What is the basic purpose of the new electric cars? For most of us, it is as a city or local commuting vehicle.
The basic commuting "appliance" might be optimized to: 1. cost as little as possible to acquire; 2. have decent functional range for the typical commute or errand, e.g. 50 miles?; and 3. be able to carry 4-5 passengers.
The 2011 Nissan Leaf clearly meets these functional parameters, and the waiting list of eager drivers attests to how it promises to serve those needs. Current Leaf drivers, the 400 or so lucky early adopters, report great satisfaction with this vehicle, and attest to mild weather driving range of 70 to as much as 90 miles on a single charge.
2011 Nissan LeafEnlarge Photo
The 2011 Leaf looks like a most reasonable costing alternative when compared to the more complex and considerably more expensive Chevrolet Volt, for the Leaf can be purchased for around $26,000 after federal tax credits and in California there is another $5000 cash rebate that drops the acquisition cost of the 2011 Nissan Leaf to just over $20k.
Now, Mitsubishi is really shaking up the market for the pure electric car with their late 2011 arrival of the "i" model. Delayed a bit from original delivery plans due to making the American version bigger than what is now already on the market in Japan and Europe, the American 2012 Mitsubishi "i" has an announced base price of $27,990 with an upgrade (SE) version another $2000 and an ultimate upgrade package which includes the DC quick charge port (a $700 option on the Nissan Leaf), a factory installed navigation system, and a quality sound system demands another $2790 from the buyer. The delivery charge is expected to be another $720-$780.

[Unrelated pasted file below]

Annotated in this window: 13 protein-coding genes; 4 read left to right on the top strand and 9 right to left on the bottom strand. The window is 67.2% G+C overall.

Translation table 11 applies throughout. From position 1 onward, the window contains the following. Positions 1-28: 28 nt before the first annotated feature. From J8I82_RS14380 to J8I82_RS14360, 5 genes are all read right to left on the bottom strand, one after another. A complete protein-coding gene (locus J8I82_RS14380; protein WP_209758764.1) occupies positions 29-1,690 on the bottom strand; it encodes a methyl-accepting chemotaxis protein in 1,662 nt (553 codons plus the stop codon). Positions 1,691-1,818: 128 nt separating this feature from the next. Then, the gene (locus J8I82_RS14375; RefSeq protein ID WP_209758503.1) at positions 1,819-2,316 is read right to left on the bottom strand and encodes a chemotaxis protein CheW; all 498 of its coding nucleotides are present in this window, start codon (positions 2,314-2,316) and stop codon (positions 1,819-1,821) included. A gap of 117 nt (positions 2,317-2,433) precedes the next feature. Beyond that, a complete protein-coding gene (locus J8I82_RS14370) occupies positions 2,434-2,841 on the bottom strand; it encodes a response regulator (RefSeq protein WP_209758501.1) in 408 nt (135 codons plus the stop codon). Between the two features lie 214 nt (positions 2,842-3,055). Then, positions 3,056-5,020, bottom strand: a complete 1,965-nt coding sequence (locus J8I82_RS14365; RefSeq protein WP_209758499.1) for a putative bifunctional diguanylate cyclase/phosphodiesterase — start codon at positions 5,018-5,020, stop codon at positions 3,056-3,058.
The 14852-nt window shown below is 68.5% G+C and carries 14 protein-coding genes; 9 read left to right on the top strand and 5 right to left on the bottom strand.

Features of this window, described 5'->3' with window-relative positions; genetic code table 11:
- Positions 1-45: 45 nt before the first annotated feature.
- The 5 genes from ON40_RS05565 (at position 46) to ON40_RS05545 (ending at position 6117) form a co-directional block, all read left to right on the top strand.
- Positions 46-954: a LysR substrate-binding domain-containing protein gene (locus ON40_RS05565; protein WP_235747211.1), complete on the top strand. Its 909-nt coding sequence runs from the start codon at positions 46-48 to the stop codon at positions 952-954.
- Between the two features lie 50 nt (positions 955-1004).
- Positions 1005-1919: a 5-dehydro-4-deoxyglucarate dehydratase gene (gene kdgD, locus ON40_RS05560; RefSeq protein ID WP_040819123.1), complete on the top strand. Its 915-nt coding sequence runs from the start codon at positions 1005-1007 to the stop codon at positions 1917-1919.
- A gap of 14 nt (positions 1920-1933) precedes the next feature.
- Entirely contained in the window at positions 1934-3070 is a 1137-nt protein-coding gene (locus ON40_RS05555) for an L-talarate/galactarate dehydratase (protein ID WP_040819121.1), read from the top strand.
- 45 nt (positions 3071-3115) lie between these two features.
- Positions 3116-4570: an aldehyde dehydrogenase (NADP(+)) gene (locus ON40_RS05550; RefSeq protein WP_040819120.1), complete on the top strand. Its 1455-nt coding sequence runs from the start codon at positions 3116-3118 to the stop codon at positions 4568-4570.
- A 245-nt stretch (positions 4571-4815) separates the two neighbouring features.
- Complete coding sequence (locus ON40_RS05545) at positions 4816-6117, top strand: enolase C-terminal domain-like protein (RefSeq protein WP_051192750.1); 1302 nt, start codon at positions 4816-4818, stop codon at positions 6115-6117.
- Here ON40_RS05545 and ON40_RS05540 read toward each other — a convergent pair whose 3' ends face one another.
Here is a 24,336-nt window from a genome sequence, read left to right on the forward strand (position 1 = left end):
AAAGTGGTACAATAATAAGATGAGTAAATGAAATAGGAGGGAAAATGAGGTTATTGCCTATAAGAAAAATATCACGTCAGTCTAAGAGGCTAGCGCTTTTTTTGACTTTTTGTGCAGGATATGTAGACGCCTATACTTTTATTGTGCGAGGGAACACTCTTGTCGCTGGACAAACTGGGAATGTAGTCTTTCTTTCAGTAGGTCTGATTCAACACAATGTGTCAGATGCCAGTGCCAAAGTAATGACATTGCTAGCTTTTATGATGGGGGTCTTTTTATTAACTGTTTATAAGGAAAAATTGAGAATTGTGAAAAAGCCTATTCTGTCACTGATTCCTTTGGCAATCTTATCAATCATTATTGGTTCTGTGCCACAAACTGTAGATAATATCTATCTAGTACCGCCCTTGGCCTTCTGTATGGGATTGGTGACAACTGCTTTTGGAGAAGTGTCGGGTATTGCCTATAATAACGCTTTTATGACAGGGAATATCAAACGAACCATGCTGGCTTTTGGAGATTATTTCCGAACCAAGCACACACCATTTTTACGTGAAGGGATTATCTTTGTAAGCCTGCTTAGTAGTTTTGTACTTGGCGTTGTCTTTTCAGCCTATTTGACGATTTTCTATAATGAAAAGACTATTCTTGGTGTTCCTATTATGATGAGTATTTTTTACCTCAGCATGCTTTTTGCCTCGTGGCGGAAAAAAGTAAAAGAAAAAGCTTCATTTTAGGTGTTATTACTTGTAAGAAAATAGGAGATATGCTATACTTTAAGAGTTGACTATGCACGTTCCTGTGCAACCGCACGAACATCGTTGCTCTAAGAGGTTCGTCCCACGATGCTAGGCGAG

Mitsubishi i minicarEnlarge Photo
But, going back to what a commuting appliance should provide...The Mitsubishi appears to tick all the real needs even at the cost of just the basic configuration model. The big weakness in the 2012 Mitsubishi "i" is the more limited actual range, since it appears to offer a battery package 33% smaller than what is provided in the Nissan Leaf. The "i" looks to have a functional maximum range of about 50 miles compared to the Leaf's 75-85 miles of real use per charge.
So, for electric vehicle shoppers, looking for a pure commuter car for around town errands, the Mitsubishi "i" might be a more rational choice than the Nissan Leaf. My own choice would be the basic version, and I would get a 7" Magellan GPS unit from Costco with lifetime map and traffic updates (less than $200) to give me all the navigation detail needed...and much, much more current detail than any factory installed system.
U.S.-spec Mitsubishi i-MiEVEnlarge Photo
My "ideal Mitsubishi "i" would cost, in California, base price $27,990 + shipping $750 + $200 GPS less federal tax credit $7,500 and California EV rebate $5000 = $16,240 (plus sales tax, of course). I am committed to my 2011 Nissan Leaf for the next 3 years, but for those of you still weighing your electric vehicle options, the Mitsubishi "i" deserves your close attention.